Big Dig Victim's Family Settles For $6M

Workers walk from a Big Dig tunnel in Boston Tuesday, July 11, 2006, where cement ceiling panels fell late Monday night from the open area visible in the center of the photo. A woman died and her husband was injured when their car was crushed by the falling panels. (AP Photo/The Boston Globe, George Rizer) AP/The Boston Globe, George Rizer

The family of a woman killed when the ceiling of a Big Dig tunnel collapsed on her car last year has agreed to a $6 million settlement with the company that supplied the epoxy blamed for the accident, an attorney said Monday.

Milena Del Valle, 39, was killed July 10, 2006, as she and her husband drove through an Interstate 90 connector tunnel. Her husband, Angel Del Valle, escaped with minor injuries.

Investigators determined that the ceiling collapsed because workers secured the ceiling with a fast-drying epoxy that was not safe to use for overhead loads.

Powers Fasteners Inc., the Brewster, N.Y.-based company that supplied the epoxy, has agreed to pay Del Valle's family $6 million to settle a lawsuit the family filed in August 2006, said attorney Raipher Pellegrino, who represented the widower.

The company, one of 15 Big Dig contractors and agencies sued by Del Valle's family, did not acknowledge wrongdoing in the settlement, which capped weeks of negotiations, Pellegrino said.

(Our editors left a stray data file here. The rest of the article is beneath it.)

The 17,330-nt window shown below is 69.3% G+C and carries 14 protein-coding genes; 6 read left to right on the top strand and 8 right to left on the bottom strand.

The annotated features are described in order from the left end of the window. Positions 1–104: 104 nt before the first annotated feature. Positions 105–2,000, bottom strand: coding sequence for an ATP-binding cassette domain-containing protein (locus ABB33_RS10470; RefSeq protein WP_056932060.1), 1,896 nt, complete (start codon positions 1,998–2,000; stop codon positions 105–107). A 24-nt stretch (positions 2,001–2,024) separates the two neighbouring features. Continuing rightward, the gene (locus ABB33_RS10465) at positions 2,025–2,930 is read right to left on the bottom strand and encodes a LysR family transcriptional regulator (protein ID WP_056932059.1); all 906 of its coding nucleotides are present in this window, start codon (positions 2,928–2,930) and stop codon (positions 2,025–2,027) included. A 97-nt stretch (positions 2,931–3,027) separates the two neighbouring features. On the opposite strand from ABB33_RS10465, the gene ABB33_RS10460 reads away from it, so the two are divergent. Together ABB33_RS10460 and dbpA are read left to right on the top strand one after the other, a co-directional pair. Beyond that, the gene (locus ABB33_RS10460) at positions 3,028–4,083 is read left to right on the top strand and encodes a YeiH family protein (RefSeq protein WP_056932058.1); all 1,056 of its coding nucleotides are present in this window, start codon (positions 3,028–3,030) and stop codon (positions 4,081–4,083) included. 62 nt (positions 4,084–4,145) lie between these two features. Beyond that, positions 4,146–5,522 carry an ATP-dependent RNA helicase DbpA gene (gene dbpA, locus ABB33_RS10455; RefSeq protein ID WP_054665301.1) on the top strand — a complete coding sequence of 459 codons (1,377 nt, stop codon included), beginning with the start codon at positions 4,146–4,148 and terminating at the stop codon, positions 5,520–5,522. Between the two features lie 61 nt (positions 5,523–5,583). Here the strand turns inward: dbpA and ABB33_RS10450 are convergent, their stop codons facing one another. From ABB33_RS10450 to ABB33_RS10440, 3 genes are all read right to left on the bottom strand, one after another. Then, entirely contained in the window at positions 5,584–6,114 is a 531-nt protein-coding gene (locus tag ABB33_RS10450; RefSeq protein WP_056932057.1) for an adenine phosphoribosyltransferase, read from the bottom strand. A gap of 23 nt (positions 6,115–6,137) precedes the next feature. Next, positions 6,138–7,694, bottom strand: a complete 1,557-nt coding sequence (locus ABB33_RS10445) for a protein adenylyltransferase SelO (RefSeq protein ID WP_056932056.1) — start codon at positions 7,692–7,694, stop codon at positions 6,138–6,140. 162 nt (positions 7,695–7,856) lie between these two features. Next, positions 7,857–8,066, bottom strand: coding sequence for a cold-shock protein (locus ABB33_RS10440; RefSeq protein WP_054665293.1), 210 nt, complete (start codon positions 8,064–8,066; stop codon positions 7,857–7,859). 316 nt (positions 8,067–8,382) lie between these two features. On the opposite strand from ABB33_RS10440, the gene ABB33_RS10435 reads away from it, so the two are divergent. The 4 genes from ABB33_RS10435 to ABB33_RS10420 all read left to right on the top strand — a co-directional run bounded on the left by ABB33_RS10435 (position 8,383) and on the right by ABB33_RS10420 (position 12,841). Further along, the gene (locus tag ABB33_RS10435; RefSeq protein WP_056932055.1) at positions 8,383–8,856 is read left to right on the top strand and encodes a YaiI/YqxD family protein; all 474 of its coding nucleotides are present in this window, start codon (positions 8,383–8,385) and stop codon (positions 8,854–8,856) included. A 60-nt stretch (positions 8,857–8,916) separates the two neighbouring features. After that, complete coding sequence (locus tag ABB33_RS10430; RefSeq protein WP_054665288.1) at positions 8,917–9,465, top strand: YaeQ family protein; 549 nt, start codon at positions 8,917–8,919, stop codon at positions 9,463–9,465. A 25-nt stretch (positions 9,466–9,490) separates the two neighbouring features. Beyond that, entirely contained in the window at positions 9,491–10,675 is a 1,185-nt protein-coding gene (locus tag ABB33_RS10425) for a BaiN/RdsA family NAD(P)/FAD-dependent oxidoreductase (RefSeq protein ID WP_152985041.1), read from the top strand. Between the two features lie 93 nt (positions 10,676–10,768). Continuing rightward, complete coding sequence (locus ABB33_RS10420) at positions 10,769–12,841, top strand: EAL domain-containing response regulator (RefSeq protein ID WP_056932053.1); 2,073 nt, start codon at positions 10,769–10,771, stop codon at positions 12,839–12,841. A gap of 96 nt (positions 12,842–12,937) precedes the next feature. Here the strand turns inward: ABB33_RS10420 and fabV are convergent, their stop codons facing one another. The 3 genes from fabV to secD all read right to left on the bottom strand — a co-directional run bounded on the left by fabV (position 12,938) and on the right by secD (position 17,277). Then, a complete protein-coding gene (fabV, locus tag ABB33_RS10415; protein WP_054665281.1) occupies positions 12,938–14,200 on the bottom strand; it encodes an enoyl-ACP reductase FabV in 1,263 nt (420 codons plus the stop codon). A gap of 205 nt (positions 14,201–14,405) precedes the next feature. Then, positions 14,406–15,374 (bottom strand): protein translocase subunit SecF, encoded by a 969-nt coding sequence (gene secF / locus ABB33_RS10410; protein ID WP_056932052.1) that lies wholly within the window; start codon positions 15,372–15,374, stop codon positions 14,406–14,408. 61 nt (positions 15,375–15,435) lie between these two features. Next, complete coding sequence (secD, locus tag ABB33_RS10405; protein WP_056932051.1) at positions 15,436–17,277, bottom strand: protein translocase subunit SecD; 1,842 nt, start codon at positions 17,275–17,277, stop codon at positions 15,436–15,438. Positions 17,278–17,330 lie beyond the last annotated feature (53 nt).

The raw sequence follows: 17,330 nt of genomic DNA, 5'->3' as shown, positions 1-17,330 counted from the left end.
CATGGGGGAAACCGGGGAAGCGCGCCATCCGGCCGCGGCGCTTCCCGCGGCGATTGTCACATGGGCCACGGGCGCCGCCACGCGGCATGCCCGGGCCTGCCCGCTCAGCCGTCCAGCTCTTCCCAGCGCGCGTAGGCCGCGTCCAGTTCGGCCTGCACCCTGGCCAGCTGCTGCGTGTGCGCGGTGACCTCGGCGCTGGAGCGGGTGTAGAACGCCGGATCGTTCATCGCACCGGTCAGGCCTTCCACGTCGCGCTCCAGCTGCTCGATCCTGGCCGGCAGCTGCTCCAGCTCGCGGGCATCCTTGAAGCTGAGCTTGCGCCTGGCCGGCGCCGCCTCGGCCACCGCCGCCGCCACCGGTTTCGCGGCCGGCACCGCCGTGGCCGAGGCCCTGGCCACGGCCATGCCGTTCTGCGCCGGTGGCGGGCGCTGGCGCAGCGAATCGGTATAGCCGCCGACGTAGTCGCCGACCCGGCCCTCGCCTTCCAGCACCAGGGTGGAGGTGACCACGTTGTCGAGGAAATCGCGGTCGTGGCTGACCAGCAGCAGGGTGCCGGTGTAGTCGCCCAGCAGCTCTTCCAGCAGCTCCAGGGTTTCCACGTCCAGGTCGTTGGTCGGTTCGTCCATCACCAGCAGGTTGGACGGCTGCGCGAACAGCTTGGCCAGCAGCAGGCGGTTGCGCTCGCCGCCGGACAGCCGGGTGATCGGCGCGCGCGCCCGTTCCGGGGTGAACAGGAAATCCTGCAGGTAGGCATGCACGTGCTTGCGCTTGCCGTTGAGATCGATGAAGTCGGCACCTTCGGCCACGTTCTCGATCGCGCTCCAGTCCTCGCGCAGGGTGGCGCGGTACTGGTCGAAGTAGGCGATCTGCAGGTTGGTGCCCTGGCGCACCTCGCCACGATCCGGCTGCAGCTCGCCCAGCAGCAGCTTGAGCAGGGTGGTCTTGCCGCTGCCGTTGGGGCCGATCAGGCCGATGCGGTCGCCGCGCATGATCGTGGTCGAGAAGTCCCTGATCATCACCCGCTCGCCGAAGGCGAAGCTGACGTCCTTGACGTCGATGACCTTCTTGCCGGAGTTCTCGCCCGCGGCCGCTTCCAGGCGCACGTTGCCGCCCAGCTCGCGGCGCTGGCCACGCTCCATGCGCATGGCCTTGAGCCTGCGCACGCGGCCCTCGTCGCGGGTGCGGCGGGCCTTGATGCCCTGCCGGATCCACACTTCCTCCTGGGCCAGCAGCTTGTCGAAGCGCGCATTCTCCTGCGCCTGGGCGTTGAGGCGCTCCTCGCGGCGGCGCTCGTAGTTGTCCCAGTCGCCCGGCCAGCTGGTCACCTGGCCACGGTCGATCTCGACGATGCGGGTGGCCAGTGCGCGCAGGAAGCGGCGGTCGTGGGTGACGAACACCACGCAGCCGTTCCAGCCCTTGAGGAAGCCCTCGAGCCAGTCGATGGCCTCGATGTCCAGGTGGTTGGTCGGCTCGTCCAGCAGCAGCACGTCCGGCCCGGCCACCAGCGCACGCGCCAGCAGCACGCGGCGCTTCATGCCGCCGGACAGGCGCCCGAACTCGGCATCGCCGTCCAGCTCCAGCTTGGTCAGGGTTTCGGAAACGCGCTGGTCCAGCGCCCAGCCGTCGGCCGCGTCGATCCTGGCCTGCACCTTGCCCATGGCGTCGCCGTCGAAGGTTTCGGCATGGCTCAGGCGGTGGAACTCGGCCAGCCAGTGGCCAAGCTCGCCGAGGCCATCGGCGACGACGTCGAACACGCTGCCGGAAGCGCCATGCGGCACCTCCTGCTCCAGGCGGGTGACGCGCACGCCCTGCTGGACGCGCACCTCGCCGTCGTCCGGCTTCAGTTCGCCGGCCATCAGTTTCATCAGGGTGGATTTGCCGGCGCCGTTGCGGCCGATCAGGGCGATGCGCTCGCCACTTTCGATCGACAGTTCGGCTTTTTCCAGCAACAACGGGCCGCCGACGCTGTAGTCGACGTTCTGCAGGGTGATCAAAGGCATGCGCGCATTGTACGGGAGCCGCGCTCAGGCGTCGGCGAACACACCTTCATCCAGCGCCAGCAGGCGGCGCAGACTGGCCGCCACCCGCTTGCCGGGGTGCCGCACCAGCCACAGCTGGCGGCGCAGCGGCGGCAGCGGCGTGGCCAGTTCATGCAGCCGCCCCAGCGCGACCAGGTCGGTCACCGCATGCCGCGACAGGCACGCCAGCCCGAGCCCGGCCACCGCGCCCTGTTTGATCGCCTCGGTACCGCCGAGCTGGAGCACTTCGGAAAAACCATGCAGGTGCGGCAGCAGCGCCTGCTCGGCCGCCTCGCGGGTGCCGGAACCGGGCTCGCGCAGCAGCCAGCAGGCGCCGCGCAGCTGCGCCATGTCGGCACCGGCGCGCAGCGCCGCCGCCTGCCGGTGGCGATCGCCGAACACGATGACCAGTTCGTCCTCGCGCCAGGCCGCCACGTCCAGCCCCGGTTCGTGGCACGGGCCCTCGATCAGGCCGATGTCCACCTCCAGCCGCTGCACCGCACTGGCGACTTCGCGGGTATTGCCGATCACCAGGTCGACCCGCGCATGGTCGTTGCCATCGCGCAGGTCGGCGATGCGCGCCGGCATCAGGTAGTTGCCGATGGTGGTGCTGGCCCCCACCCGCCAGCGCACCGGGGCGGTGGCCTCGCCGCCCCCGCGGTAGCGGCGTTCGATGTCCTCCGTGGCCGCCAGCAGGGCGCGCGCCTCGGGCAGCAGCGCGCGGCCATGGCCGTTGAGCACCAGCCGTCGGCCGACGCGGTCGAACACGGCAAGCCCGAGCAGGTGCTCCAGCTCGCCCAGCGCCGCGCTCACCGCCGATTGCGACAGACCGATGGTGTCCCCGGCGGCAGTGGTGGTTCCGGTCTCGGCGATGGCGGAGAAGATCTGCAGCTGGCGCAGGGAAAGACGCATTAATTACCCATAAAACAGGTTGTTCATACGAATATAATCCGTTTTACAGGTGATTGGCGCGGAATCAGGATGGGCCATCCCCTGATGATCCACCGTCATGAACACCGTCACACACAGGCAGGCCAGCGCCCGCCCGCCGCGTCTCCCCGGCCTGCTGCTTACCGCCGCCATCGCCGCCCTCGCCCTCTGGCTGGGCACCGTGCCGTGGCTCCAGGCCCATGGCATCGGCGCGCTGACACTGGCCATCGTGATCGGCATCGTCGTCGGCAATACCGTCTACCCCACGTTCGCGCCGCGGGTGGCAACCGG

"Both the widower and the children were pleased that they showed some character, stepped up to the table, answered questions and resolved the situation by settlement," he said. "We are pleased that it is resolved because it allows the healing process to begin with the family."

Powers Fasteners is the only company to face criminal charges in the collapse. It was indicted in August on a manslaughter charge.

Company officials in Boston and New York did not immediately return after-hours phone calls seeking comment.

Prosecutors accuse Powers of failing to warn Big Dig contractors that its fast-drying epoxy glue was unsafe to use to suspend heavy ceiling panels and had a tendency to slowly pull away over time. Company officials insist they informed engineers overseeing the project that the fast-set epoxy was intended only for "short term loading." The company said it filled an order for its Standard Set epoxy for use in the ceiling and never knew that its Fast Set epoxy was used.

Powers is the first company to settle with the Del Valle family. Also named in the lawsuit are project manager Bechtel/Parsons Brinckerhoff, Modern Continental Construction Co., the company that built the I-90 connector ceiling, and the Massachusetts Turnpike Authority, which oversaw the project.

"We are grateful that the Powers family company has done the right thing," Del Valle's family said in a statement. "We hope that Bechtel and the other companies now show the same strength of character."

The lawsuit claims tunnel contractors, subcontractors and others involved in the project were "negligent, grossly negligent and/or reckless in selecting and installing more than 1,500 unsafe and defective bolts in the tunnel project."

Del Valle's death led to tunnel and road closures and caused a public furor over the Big Dig project, which has been plagued by leaks, falling debris, delays and other problems linked to faulty construction.

The Big Dig, the most expensive highway project in U.S. history, buried the old elevated Central Artery with a series of tunnels, ramps and bridges.
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